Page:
With all the talk out of the way, we packed up and hopped in the car to drive to Meade Creek — the first tributary we were inspecting for stranded Coho fry — to see just how big a difference it was.
At Meade Creek Parker, Dave, and Rob suited up in water-ready shoes, rolled up their sleeves and pant legs, and grabbed their pole seines — handheld devices made from mesh netting strung between two wooden dowels that are used for capturing fry.
Rob, Dave and Parker on the “seine” - Photo by Katia Bannister
The trio of salmon rescuers then waded into the first of the small pools that lined the mostly dry riverbed and began combing the water with their seines. Using the pole seines for fish rescuing success takes a great deal of strategizing. Salmon fry — not knowing that Dave, Rob and Parker are there to help — can easily evade the nets, escaping underneath them and to the side. So a variety of catchment strategies, including walking side-by-side to cover the breadth of the pool, and “pinching” — where two seiners walk towards each other, and once their seines meet, they lift them up, catching the fish that tried to flee in the opposite direction.
Salmon fry getting placed into their temporary transports - Photo by Katia Bannister
Post-capture, the salmon fry were deposited into orange and white Home Depot branded buckets filled with the cool river water that remained in the pools. Because so many fish occupied each bucket, rapidly deoxygenating the water as they respired, it was essential that a “bubbler” — a kind of air pump — was added to each bucket to aerate the water, making it a safe temporary environment for the fry to be transported in. And once all the pools at Meade Creek were seined for fry, and all the buckets were chock full of fry, we loaded up our rescuees and supplies into the truck, and Rob climbed in the back to keep a closer eye on the bucket of fish and prevent sloshing and tippage as we drove along the bumpy roads.
Rob sitting-pretty with his buckets of fry - Photo by Katia Bannister
When the vehicles stopped again, each bucket was carefully unloaded and carried down to a small community dock at the edge of Cowichan Lake. Slowly, and with a high degree of care and precision, Dave, Parker and Rob, measured the temperature of the water in the lake and the buckets, adding lake water to the buckets until they reached the same temperature as the lake, about 7 degrees difference. Parker explained to me that this is so the fry did not experience a temperature shock — which can result in consequent death — once released into the lake, which would of course diminish the point of our fish rescue. While waiting for the temperatures to match, Parker also told me more about our catch. He confirmed that most of our rescuees were indeed Coho fry, but not all of them.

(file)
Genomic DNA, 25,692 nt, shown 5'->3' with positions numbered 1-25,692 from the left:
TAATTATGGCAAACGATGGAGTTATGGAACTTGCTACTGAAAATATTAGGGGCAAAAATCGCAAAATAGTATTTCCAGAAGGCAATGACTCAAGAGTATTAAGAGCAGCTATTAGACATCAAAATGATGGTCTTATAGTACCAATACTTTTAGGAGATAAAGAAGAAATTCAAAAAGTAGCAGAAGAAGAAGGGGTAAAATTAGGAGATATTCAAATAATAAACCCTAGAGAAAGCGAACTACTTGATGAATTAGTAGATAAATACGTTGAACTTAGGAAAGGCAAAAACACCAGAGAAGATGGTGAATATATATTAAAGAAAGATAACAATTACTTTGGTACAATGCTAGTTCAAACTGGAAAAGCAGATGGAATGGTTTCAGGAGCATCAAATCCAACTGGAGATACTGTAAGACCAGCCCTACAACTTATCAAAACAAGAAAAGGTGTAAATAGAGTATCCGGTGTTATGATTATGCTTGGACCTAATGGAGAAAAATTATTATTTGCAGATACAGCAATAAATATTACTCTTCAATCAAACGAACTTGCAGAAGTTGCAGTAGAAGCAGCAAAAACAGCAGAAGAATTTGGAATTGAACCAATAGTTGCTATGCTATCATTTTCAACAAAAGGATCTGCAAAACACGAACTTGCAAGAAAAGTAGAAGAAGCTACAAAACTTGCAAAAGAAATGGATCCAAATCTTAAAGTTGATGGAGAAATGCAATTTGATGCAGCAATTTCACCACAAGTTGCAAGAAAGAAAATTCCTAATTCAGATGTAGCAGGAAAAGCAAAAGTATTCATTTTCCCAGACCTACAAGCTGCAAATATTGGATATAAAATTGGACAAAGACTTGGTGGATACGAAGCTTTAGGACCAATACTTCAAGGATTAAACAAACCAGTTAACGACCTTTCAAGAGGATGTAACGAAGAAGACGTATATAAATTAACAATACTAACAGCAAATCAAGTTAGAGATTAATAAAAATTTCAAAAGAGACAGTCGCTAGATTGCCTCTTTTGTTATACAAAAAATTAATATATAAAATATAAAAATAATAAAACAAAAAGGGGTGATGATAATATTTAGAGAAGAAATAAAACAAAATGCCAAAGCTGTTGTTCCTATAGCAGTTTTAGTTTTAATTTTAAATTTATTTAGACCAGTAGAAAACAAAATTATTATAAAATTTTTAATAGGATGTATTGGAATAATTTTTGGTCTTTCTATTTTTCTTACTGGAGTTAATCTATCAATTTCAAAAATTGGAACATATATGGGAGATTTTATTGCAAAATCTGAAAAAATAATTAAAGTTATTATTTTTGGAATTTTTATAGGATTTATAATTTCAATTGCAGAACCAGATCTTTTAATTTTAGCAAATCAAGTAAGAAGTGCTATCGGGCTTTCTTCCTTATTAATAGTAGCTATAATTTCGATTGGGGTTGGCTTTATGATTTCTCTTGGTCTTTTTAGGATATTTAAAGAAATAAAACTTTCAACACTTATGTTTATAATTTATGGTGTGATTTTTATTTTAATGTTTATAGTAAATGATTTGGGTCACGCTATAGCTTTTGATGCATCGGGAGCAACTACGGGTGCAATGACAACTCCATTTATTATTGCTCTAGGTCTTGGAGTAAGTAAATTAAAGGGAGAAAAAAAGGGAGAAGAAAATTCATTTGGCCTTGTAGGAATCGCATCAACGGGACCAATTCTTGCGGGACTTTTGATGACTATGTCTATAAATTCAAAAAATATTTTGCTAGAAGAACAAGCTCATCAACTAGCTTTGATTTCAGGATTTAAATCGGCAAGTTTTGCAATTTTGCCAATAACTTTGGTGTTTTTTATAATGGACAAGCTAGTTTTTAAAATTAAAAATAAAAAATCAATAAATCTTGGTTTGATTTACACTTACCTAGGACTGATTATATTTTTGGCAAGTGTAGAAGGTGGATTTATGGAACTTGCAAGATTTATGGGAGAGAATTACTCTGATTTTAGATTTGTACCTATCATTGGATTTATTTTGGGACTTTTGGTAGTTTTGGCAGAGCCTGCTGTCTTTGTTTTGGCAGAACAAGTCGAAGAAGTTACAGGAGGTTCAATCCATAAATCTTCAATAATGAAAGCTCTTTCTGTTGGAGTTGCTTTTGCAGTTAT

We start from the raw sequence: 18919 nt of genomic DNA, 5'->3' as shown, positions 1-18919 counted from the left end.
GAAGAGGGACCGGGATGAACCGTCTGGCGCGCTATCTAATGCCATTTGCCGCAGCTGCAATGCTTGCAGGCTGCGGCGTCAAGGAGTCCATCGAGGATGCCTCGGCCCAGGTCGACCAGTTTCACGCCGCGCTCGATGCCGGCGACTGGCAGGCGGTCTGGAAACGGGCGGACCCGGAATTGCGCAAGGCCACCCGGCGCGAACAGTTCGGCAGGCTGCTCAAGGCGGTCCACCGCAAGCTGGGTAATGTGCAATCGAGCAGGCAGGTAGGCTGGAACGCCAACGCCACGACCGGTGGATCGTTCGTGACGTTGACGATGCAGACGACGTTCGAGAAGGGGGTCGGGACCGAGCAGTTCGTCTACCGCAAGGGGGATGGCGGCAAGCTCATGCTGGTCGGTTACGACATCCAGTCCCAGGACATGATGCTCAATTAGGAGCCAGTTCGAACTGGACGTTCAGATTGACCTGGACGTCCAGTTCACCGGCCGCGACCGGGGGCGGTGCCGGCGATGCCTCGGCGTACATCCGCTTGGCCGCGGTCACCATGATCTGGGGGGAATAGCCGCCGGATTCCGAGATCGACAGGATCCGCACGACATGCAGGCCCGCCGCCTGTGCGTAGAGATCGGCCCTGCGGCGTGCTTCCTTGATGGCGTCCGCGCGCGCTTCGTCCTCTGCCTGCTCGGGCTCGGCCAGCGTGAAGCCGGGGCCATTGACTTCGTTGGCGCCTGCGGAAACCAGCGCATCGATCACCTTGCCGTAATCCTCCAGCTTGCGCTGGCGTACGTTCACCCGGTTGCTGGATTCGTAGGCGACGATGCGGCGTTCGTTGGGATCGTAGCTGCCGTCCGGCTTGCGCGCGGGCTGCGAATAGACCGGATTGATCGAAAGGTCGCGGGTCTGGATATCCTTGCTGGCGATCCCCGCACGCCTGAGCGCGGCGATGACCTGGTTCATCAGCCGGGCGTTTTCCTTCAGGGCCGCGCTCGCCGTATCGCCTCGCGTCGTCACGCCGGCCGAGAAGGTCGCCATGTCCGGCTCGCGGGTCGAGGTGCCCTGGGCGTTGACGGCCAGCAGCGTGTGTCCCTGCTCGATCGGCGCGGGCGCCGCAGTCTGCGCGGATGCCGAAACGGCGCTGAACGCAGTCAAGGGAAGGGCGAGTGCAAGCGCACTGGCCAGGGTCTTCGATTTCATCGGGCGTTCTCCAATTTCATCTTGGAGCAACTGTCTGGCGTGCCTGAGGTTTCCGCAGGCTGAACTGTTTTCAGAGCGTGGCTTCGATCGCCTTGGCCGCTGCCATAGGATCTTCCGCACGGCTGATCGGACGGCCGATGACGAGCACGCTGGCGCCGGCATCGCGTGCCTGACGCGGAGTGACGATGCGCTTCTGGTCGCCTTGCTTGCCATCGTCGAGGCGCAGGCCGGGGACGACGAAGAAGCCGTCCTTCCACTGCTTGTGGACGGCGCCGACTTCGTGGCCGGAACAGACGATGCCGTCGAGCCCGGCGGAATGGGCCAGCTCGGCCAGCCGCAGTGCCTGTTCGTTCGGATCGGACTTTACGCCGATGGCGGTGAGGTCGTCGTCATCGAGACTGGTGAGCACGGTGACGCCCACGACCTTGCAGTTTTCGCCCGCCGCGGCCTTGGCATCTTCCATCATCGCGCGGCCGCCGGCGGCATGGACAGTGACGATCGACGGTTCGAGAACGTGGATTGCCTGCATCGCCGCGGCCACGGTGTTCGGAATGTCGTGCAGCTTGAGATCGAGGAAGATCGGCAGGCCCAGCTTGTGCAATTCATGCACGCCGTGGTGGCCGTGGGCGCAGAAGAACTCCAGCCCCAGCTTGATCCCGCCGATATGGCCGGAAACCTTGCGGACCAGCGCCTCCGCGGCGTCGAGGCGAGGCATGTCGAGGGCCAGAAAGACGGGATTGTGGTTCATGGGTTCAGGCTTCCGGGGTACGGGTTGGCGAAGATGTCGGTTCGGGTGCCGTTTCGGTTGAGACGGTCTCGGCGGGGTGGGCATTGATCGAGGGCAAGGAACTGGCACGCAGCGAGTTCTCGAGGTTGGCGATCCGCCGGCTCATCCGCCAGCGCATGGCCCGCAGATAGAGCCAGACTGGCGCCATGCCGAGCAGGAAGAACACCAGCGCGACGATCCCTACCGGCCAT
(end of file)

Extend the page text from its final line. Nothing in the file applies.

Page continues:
“The other fish we're getting are Cutthroat Trout, and they’re the predators,” explained Parker. “Cutthroat are the biggest fish in the lake, and the reason is because they eat all the small fishes. The Cutthroat spawn in the same places as the salmon, and they hatch, and they look around, and then instantly get bigger than the Coho fry. So they start to eat them and then they get even bigger.” He chuckled a bit before saying, “Sometimes when we release the fry a big cutthroat will come out from under the dock and just start eating them!”
Cutthroat trout and Coho salmon side-by-side - Photo by Katia Bannister
Luckily though, as Rob gently lowered, and then tipped each bucket of fry into the lake, no big trout emerged from beneath the dock to gobble the young salmonids. And we watched the young salmon take to freedom and dart quickly into the green weeds in the shallows of the lake. A successful fry rescue.
Rob releasing Coho fry into Cowichan Lake - Photo by Katia Bannister
Walking back up to the vehicles, Dave, Rob and Parker expressed to me how keen they were to train other community members, particularly young people, to be the next generation of “fry rescuers” in Cowichan Lake. “We’re really glad to see you came out,” said Parker. “We want to recruit people to come out and learn this stuff. Because us old guys come out, but when you've got a five-gallon pail with a few hundred fry in it, and you’ve got to walk a kilometre down a dry river bed, and you’re seventy years old…” He trailed off with a chuckle. “The point is, we want more young people coming out.”
So while they’re still keen to put on waders, and participate in the fry rescue for years to come, Parker, Rob and Dave are ready to start the process of passing the pole seine and allowing youth to build the skills, values, and passion that will carry the Cowichan Lake fry rescue forward for years to come.
Are you keen to get out in the Cowichan watershed? To learn more about the annual fry rescue in Cowichan Lake, and join in other hands-on initiatives to protect salmon in the Cowichan watershed, contact [email protected], or check out CodeBlue BC — a campaign to secure and sustain BC's fresh water sources. CodeBlue BC is currently recruiting for their Cowichan Valley Community Team. Join them, or start a team in your community by emailing [email protected].